• Chartrel N., Dujardin C., Anouar Y. et al., 2003. Identification of 26RFa, a hypothalamic neuropeptide of the RFamide peptide family with orexigenic activity. Proc. Nat. Acad. Sci. USA 100, 15247–15252
  • Coll A.P., Farooqi I.S., O’Rahilly S., 2007. The hormonal control of food intake. Cell 129, 251–262
  • Covasa M., Marcuson J.K., Ritter R.C., 2001. Diminished satiation in rats exposed to elevated levels of endogenous or exogenous cholecystokinin. Am. J. Physiol. Regul. Integr. Comp. Physiol. 280, R331–R337
  • Cowley M.A., Smith R.G., Diano S. et al., 2003. The distribution and mechanism of action of ghrelin in the CNS demonstrates a novel hypothalamic circuit regulating energy homeostasis. Neuron 37, 649–661
  • Cummings D.E., Purnell J.Q., Frayo R.S., Schmidova K., Wisse B.E., Weigle D.S., 2001. A preprandial rise in plasma ghrelin levels suggests a role in meal initiation in humans. Diabetes 50, 1714–1719
  • Cummings D.E., Weigle D.S., Frayo R.S., Breen P.A., Ma M.K., Dellinger E.P., Purnell J.Q., 2002. Plasma ghrelin levels after diet-induced weight loss or gastric bypass surgery. N. Engl. J. Med. 346, 1623–1630
  • Dakin C.L., Small C.J., Batterham R.L., Neary N.M., Cohen M.A., Patterson M., Ghatei M.A., Bloom S.R., 2004. Peripheral oxyntomodulin reduces food intake and body weight gain in rats. Endocrinology 145, 2687–2695
  • Date Y., Kojima M., Hosoda H., Sawaguchi A., Mondal M.S., Suganuma T., Matsukura S., Kangawa K., Nakazato M., 2000. Ghrelin, a novel growth hormone-releasing acylated peptide, is synthesized in a distinct endocrine cell type in the gastrointestinal tracts of rats and humans. Endocrinology 141, 4255–4261
  • Dejgaard T.F., 2015. Efficacy and safety of liraglutide added to insulin in type 1 diabetes: The LIRA-1 trial. 75th Scientific Sessions of the American Diabetes Association (ADA), Session ‘Updates on GLP-1 Agonists’, June 5 - 9, 2015, Boston, MA (USA) http://professional2.diabetes.org/presentations_details.aspx?congress=238
  • Deng H.-W., Deng H., Liu Y.-J. et al., 2002. A genomewide linkage scan for quantitative-trait loci for obesity phenotypes. Am. J. Hum. Genet. 70, 1138–1151
  • Douglass J., McKinzie A.A., Couceyro P., 1995. PCR differential display identifies a rat brain mRNA that is transcriptionally regulated by cocaine and amphetamine. J. Neurosci. 15, 2471–2481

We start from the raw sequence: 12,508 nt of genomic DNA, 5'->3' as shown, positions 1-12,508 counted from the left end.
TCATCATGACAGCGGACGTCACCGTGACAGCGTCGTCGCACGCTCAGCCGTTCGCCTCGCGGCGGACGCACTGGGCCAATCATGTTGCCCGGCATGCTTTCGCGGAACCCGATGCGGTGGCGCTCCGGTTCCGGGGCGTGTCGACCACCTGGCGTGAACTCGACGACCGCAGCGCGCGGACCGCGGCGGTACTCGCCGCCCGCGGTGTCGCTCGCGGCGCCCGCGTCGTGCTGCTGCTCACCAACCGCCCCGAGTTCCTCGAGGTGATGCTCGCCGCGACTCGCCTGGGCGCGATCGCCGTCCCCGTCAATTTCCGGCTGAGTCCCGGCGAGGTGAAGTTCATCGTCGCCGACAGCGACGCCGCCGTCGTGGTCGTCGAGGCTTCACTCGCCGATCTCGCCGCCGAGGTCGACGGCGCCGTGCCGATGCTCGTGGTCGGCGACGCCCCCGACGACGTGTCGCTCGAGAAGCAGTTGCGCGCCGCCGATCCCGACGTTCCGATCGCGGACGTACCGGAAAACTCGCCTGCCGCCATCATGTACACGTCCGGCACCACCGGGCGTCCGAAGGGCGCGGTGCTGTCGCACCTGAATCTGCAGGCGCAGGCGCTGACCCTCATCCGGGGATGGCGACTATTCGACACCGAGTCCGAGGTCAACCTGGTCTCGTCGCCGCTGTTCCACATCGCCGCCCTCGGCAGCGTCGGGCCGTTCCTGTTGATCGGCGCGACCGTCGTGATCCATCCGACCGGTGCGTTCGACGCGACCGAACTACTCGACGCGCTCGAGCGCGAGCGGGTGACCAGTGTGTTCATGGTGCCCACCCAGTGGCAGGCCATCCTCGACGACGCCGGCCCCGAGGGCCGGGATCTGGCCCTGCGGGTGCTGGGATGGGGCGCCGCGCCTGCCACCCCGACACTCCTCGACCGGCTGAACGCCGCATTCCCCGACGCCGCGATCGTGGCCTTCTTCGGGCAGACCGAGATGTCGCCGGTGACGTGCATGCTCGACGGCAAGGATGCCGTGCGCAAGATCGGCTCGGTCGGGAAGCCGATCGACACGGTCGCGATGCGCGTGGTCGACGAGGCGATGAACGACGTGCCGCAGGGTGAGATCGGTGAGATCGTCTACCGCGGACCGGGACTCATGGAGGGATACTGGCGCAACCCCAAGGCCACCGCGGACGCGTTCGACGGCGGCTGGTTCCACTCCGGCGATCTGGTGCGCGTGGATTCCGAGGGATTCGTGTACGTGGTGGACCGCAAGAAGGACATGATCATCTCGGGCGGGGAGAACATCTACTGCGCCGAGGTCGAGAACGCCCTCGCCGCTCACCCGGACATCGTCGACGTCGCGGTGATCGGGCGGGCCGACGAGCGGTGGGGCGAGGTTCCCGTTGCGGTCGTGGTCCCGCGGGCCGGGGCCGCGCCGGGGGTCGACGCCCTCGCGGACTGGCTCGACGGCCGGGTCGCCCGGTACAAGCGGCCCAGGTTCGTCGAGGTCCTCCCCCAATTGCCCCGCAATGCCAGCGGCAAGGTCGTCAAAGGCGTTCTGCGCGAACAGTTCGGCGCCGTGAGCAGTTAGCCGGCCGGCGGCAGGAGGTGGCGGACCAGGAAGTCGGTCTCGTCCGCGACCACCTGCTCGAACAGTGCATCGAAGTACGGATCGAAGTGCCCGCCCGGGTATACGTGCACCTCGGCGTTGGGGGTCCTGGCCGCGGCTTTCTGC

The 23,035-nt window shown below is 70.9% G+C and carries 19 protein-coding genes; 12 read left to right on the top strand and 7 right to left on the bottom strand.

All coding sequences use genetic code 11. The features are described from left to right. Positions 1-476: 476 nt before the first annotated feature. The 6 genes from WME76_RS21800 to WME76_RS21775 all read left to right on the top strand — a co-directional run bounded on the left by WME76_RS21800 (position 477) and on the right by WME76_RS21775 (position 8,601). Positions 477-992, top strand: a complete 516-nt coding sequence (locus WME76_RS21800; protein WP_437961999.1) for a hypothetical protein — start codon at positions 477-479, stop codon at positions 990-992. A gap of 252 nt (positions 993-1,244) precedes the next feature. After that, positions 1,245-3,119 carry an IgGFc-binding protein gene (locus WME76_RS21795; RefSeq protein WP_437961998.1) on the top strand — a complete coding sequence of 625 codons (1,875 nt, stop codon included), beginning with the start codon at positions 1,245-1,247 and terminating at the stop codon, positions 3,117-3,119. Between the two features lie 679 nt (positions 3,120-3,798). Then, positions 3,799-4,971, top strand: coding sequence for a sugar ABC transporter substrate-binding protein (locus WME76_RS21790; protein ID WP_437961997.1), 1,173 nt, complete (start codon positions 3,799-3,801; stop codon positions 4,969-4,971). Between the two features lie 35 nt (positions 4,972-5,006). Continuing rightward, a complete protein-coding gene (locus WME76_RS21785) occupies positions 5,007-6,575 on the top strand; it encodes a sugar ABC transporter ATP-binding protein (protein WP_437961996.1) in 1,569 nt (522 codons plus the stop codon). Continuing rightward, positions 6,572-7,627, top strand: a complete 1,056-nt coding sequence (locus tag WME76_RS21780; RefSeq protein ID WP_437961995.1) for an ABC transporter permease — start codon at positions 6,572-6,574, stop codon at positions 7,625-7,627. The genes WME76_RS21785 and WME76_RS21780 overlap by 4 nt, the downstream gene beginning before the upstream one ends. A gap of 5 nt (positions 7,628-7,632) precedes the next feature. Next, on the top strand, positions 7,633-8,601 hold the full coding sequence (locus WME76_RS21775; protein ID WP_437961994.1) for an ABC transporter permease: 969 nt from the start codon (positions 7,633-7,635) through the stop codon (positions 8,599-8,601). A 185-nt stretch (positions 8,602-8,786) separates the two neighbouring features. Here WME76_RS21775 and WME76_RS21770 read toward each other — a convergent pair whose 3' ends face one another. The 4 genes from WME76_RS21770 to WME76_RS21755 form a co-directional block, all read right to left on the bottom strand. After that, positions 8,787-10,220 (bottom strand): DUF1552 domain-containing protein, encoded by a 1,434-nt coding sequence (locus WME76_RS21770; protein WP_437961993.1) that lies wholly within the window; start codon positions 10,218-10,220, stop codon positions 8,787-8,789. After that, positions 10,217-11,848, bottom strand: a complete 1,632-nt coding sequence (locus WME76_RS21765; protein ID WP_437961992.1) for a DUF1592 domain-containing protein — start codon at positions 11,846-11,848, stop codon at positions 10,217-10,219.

• Druce M.R., Minnion J.S., Field B.C.T., Patel S.R., Shillito J.C., Tilby M., Beale K.E.L., Murphy K.G., Ghatei M.A., Bloom S.R., 2009. Investigation of structure-activity relationships of oxyntomodulin (Oxm) using Oxm analogs. Endocrinology 150, 1712– 1721
  • Drucker D.J., Nauck M.A., 2006. The incretin system: glucagon-like peptide-1 receptor agonists and dipeptidyl peptidase-4 inhibitors in type 2 diabetes. Lancet 368, 1696–1705
  • Dun S.L., Brailoiu G.C., Brailoiu E., Yang J., Chang J.K., Dun N.J., 2006. Distribution and biological activity of obestatin in the rat. J. Endocrinol. 191, 481–489
  • Filipek B., 2010. Place of incretin mimetics and dipeptidyl peptidase-4 inhibitors in the treatment of type 2 diabetes. Farm. Pol. 66, 55–61
  • Fuji R., Hosoya M., Fukusumi S., Kawamata Y., Habata Y., Hinuma S., Onda H., Nishimura O., Fujino M., 2000. Identification of neuromedin U as the cognate ligand of the orphan G proteincoupled receptor FM-3. J. Biol. Chem. 275, 21068–21074
  • Germano C.M.R., de Castro M., Rorato R., Laguna M.T.C., AntunesRodrigues J., Elias C.F., Elias L.L.K., 2007. Time course effects of adrenalectomy and food intake on cocaine- and amphetamine-regulated transcript expression in the hypothalamus. Brain Res. 1166, 55–64
  • Gibbs J., Young R.C., Smith G.P., 1973. Cholecystokinin decreases food intake in rats. J. Comp. Physiol. Psychol. 84, 488–495
  • Gibson W., Liu J., Gaylinn B., Thorner M.O., Meneilly G.S., Babich S.L., Thompson D., Chanoine J.P., 2010. Effects of glucose and insulin on acyl ghrelin and desacyl ghrelin, leptin, and adiponectin in pregnant women with diabetes. Metabolism 59, 841–847
  • Goebel M., Stengel A., Wang L., Taché Y., 2011. Central nesfatin-1 reduces the nocturnal food intake in mice by reducing meal size and increasing inter-meal intervals. Peptides 32, 36–43
  • Goebel-Stengel M., Wang L., Stengel A., Taché Y., 2011. Localization of nesfatin-1 neurons in the mouse brain and functional implication. Brain Res. 1396, 20–34
  • Graham E.S., Turnbull Y., Fotheringham P., Nilaweera K., Mercer J.G., Morgan P.J., Barrett P., 2003. Neuromedin U and neuromedin U receptor-2 expression in the mouse and rat hypothalamus: effects of nutritional status. J. Neurochem. 87, 1165–1173
  • Granata R., Settanni F., Gallo D. et al., 2008. Obestatin promotes survival of pancreatic β-cell and human islets and induces expression of genes involved in the regulation of β-cell mass and function. Diabetes 57, 967–979
  • Hanada R., Teranishi H., Pearson J.T. et al., 2004. Neuromedin U has a novel anorexigenic effect independent of the leptin signaling pathway. Nature Med. 10, 1067–1073
  • Hankir M.K., Parkinson J.R.C., Minnion J.S., Addison M.L., Bloom S.R., Bell J.D., 2011. Peptide YY3-36 and pancreatic polypeptide differentially regulate hypothalamic neuronal activity in mice in vivo as measured by manganese-enhanced magnetic resonance imaging. J. Neuroendocrinol. 23, 371–380
  • Hewson A.K., Dickson S.L., 2000. Systemic administration of ghrelin induces Fos and Egr-1 proteins in the hypothalamic arcuate nucleus of fasted and fed rats. J. Neuroendocrinol. 12, 1047–1049